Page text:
But its taught me that I will. I suppose that’s been the sobering lesson in it all. These bright red-stained past few months are marking a transition. Midway or more. Nearer the end than the beginning, and all that.

The thing is though… I’m not dead, yet. I’m just where I am, right now, at this point in my story and there’s lots of story left. There are things I’m just beginning. Things I’m just now starting to understand and many many things I want to learn.

You are just where you are, right now, at your important part of your important story. And who knows, really, where you will go?

Can I encourage you the way you’ve encouraged me? Can I ask you to keep sharing and talking and listening? Even if it’s on the internet, but especially if it’s in your real world.

Do you wish sometimes we had stronger community traditions? Things built into our days together that are simply taken for granted times and ways of being with each other?

I wish we all took Sundays off and we all went to the same church and we all had coffee together every Tuesday afternoon. I wish we kissed each other’s cheeks when we met on the street and held hands with our friends and spent afternoons visiting while the children played in the street in front of our houses.

I wish we took trips to places poorer than ours and didn’t care so much about what things cost and gave more stuff away.

I wish we talked more.

I wish we shared more.

Because then maybe journeys like miscarriage or menopause or mental health wouldn’t be such lonely walks.

I don’t know. I’m still thinking it through. What do you think?

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It’s not like having the flu or a cold, where you know you will get better but chances are you’ll get sick again, too.

It’s not like when I cut my hair short the last time and I said to my friends this will be it because I’m passed that age and I’ll never have long hair again. Or the time I graduated school and said no more to the books and the learning. Or the time I carried Colton in my belly, thinking he would be the last baby.

It’s not even like the horrible monthly period, or in my case the random whenever-it-felt-like-showing-up-exclamation-point arriving with gifts of discomfort and promise at the same time, even though there is in both a draining away of life blood and possibility.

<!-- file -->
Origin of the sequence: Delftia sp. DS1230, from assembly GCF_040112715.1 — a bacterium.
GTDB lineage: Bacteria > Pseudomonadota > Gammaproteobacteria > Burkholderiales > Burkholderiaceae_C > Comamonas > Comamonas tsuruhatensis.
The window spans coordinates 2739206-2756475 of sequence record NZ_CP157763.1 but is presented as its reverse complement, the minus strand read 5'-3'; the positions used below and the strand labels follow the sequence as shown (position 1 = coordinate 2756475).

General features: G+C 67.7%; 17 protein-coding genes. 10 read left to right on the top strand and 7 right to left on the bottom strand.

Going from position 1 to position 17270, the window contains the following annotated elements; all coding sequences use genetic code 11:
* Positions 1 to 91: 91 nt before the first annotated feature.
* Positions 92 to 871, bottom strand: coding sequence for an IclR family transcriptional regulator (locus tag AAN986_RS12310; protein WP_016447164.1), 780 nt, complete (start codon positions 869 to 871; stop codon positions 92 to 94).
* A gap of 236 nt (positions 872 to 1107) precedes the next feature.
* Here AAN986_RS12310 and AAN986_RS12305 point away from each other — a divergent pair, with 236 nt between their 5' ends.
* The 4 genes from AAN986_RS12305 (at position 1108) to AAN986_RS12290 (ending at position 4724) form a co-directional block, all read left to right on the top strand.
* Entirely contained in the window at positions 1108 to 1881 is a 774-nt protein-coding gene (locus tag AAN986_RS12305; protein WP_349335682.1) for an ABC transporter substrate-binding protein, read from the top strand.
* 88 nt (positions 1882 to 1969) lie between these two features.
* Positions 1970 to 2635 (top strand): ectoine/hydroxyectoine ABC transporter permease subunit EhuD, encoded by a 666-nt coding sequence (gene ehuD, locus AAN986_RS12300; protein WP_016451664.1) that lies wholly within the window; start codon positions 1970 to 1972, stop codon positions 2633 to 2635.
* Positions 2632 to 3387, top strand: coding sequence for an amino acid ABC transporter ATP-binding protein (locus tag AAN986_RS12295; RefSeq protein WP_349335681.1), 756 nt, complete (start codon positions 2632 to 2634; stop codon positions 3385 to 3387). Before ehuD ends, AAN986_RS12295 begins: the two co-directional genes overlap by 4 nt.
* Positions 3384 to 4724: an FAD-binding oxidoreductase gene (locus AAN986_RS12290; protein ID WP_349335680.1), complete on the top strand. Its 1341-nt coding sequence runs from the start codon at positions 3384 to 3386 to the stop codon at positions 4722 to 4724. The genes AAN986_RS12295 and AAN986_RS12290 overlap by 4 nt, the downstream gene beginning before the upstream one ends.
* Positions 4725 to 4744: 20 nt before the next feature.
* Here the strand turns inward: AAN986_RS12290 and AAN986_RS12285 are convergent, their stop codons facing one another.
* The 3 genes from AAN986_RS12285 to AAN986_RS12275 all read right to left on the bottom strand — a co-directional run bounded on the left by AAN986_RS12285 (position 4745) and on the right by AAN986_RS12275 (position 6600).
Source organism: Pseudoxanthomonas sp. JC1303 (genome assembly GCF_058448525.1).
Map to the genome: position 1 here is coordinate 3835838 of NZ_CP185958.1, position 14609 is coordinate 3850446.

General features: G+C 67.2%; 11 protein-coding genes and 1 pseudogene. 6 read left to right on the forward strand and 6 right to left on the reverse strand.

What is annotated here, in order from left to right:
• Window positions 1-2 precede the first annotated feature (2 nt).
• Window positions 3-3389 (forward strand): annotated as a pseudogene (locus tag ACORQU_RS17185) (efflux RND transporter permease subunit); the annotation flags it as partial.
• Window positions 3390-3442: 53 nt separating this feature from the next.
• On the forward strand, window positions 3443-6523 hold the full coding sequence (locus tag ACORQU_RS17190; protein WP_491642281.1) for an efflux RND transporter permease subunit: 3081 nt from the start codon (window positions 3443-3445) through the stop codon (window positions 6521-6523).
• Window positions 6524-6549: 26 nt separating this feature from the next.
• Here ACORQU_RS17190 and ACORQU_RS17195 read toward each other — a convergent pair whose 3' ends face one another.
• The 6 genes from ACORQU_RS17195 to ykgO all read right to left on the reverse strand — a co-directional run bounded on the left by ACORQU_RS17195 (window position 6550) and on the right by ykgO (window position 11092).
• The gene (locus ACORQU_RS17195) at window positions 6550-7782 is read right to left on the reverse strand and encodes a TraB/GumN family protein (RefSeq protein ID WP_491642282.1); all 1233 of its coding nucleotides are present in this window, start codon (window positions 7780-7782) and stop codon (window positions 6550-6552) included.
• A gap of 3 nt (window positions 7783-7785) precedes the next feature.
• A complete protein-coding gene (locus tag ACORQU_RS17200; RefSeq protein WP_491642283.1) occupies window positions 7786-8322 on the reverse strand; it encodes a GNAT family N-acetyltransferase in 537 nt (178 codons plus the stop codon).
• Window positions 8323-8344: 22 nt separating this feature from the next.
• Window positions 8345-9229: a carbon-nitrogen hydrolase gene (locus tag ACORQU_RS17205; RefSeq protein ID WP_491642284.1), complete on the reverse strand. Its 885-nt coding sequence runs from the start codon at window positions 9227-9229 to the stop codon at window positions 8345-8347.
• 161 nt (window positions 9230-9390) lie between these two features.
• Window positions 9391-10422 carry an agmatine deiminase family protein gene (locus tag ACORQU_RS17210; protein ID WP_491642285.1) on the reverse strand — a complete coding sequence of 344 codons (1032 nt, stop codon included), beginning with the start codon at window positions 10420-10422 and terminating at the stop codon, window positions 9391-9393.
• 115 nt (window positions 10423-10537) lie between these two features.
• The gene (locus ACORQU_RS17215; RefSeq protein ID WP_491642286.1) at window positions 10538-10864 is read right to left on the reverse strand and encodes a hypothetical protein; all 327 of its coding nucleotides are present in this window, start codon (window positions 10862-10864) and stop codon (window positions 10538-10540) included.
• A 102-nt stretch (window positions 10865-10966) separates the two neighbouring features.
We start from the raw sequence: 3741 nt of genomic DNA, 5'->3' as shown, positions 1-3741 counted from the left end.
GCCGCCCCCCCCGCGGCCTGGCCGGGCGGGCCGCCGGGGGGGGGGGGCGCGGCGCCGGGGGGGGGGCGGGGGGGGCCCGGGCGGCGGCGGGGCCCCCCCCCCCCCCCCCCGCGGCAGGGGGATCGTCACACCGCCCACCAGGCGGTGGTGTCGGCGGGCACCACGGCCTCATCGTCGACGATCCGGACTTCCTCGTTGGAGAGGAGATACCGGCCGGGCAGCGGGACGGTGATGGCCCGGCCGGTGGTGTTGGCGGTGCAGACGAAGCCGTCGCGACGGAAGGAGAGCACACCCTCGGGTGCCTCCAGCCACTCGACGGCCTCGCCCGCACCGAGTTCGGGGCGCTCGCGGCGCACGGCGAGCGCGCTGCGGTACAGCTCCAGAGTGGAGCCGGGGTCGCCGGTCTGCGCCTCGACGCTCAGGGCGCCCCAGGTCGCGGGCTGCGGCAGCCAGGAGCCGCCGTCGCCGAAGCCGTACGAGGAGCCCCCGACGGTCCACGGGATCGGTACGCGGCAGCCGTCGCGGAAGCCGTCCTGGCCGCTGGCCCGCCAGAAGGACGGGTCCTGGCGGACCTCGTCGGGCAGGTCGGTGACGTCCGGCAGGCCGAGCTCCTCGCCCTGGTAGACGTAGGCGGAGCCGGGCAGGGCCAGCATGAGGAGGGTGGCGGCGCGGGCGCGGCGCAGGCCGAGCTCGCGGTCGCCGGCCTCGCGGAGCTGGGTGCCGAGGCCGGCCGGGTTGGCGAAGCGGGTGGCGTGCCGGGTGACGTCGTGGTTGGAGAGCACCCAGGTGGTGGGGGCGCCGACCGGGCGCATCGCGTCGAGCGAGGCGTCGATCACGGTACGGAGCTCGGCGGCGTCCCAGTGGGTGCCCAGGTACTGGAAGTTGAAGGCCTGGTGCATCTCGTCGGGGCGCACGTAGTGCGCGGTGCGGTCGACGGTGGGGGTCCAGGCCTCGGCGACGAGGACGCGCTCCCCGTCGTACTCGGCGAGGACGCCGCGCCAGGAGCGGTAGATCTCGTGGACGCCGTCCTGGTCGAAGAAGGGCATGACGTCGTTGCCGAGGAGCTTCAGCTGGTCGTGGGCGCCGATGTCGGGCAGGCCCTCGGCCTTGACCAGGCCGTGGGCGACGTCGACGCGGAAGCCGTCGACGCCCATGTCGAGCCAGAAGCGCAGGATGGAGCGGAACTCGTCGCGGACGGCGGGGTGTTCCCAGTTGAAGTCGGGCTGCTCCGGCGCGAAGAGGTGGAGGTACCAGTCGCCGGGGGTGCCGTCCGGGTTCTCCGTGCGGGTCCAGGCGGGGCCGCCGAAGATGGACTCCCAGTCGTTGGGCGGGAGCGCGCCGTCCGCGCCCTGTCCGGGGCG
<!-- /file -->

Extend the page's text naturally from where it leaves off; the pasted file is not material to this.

It’s not a thing I hear talked about much except in jokes of course, the way we joke about women’s things. I’m supposed to be grumpy and fragile and tearful and moody, I think, along with hot flashes and sleeplessness and the rest.

But no one said I’d be sad.

And feel so crappy and bleed and bleed and bleed, and I’m sorry if it’s not the thing to talk about but its The Thing right now and I’m too worn with it to filter or flower it much.

I don’t know what it is or has been like for you because of the no talking about it thing, but this is the way it is for me. I can sum it up in three words.

Blah, blah, blah.

Because I have grown my hair long again, and I’ve picked up new books and learned new things, and I had another baby after Colton.

But this thing that’s happening now, it’s really the end.

And endings can be a bit troublesome, so there.

If I sound whiney, I don’t intend to be. I mostly smile and I mostly feel like smiling, and I mostly love and appreciate and treasure and value all the moments in all the days and I mostly have fun or at least find meaning. And I know I’m blessed and my life is beautiful and Jesus loves me. I know all that and I mean I KNOW all that. I really do.

But my body is doing a normal ageing thing right now and it comes with words like autumn of your life and upper age brackets and silver in my hair, and it’s making me just a little bit crazy with the implications.

I’m sputtering a bit. This is Little Girl me drinking from the garden hose, I’m almost drowning in a rush of water and only able to take a little in, breathless gulps, most of it washing over my face and wetting my hair and dampening my clothes.

This is my love, these words and ideas and the falling of them on me and I’m lapping them up as fast as I can. Snapping at the water-words as they fly through the air, and the game of catching the drops before they fall wasted on the sidewalk or the dandelions.

This is my study. This is me listening to new (old) things and processing new (old) things and making new (old) things come alive. This is my new wine in old wineskins, and I get that I might burst at the seams unless I can soften and expand and grow to hold it all.

New wine aged from ancient holy words, burning in me hot and mellow and thrilling at once.

This is me learning about sacramental living and holy ghost hosting and I’m shaking the water from my eyes as I drink as fast as I can.